How do taxes work on these retirement plan distributions?


Q. I have basis in my traditional IRA. I converted a part of the account to a Roth IRA and my advisor explained using the “general method” for recovering both federal untaxed and New Jersey taxed contributions, and I’ve done this for additional conversions and also for my Required Minimum Distributions. Then I learned about the three-year rule to recover basis in three years. And now the CARES Act waived 2020 distributions and I can do another partial Roth IRA conversion. Can I use the three-year rule?
— Figuring

A. This is complicated.

Generally, basis is created when you contribute to your retirement plan and it is not deductible for New Jersey state income taxes.

In New Jersey, this applies when you contribute to a retirement plan such as a 403(b) plan, a 457 plan, a SEP, or any other retirement plan contribution other than a 401(k), said Patricia Daquila, a certified financial planner and certified public accountant with Lassus Wherley, a subsidiary of Peapack-Gladstone Bank, in New Providence.

“This is because 401(k) contributions up to the federal annual deferral limit are not included in your New Jersey taxable wages,” Daquila said. “However, 401(k) contributions made prior to Jan. 1, 1984 and contributions made beyond the annual federal deferral limit will create basis in your retirement plan.”

In addition, she said, contributions that are made to a retirement plan — other than a 401(k) up to the annual deferral limit — prior to moving to New Jersey are considered to have been previously taxed by New Jersey and create basis.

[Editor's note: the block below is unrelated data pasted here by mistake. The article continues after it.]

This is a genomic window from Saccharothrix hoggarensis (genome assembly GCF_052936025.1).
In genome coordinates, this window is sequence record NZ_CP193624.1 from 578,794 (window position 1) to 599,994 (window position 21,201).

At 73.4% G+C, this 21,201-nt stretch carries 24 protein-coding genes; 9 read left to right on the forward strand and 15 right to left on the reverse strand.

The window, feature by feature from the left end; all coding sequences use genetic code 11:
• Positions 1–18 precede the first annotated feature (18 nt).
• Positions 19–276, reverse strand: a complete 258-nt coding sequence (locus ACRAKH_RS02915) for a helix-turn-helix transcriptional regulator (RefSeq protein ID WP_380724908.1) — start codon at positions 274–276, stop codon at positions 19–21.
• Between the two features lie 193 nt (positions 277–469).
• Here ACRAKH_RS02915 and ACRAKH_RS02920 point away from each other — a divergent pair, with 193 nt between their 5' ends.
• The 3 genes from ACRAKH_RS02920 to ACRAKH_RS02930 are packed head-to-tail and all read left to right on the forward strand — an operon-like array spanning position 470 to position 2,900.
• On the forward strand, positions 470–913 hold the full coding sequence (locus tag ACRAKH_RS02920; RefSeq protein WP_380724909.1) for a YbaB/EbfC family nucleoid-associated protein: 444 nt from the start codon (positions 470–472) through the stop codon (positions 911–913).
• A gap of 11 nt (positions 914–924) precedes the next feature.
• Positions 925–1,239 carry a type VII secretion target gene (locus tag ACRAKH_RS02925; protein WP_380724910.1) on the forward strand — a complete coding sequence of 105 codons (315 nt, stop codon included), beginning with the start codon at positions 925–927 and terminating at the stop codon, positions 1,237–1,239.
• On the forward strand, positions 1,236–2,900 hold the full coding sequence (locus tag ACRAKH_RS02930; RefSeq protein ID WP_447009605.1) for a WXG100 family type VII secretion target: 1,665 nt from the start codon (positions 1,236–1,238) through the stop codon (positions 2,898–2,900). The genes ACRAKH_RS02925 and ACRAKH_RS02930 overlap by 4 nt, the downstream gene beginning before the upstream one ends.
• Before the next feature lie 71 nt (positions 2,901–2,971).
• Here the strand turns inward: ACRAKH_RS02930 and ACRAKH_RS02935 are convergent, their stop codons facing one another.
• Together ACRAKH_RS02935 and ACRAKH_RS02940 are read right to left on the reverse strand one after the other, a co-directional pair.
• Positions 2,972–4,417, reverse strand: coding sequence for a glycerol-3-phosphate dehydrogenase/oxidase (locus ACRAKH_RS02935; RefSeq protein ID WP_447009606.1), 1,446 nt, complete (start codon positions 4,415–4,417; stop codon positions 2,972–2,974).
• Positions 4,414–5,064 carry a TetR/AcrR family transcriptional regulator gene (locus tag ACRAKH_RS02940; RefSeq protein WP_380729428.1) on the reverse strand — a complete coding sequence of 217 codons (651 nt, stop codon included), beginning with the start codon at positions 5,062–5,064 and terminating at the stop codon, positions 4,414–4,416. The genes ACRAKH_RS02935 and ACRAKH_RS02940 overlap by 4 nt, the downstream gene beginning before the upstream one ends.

These contributions when made are not deductible from your New Jersey gross income and therefore create tax basis in your retirement account. In many cases, your basis could be different for federal tax purposes than it is for New Jersey, she said.

As you mentioned, New Jersey offers two methods to recover the basis in your retirement plan — the general method and the three-year rule method.

“The three-year rule must be applied if you can recover all your contributions within 36 months from the date that you receive your first payment from the plan, and both you and your employer have contributed to the plan,” Daquila said. “If you use the three-year method, then you do not report any income for New Jersey tax purposes until you have recovered all your contributions.”

Many times, teachers who begin collecting their New Jersey state pensions can apply the three-year rule, she said.

The other method is the general rule method.

“You must use that method if you cannot recover your contributions within the first 36 months from the date your first payment was taken from the plan or if your employer did not contribute to your plan,” she said. “With the general rule method, part of your pension is excludable for New Jersey income tax purposes and part is taxable every year. The part that is excludable is your contributions to the plan.”

She said there is a Worksheet B in the NJ 1040 instructions that can help you with your calculation.

Daquila said in your situation, you already started taking distributions from your plan in 2014, which is six years ago and you used the general rule.

“Unfortunately, it is too late to change to the three-year rule method,” she said. “You would have to be able to recover all your contributions in the first three years and start the three-year rule on the date that you received your first distribution.”

As always, check with a tax advisor about the specifics of your situation.

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This story was originally published on May 25, 2020. presents certain general financial planning principles and advice, but should never be viewed as a substitute for obtaining advice from a personal professional advisor who understands your unique individual circumstances.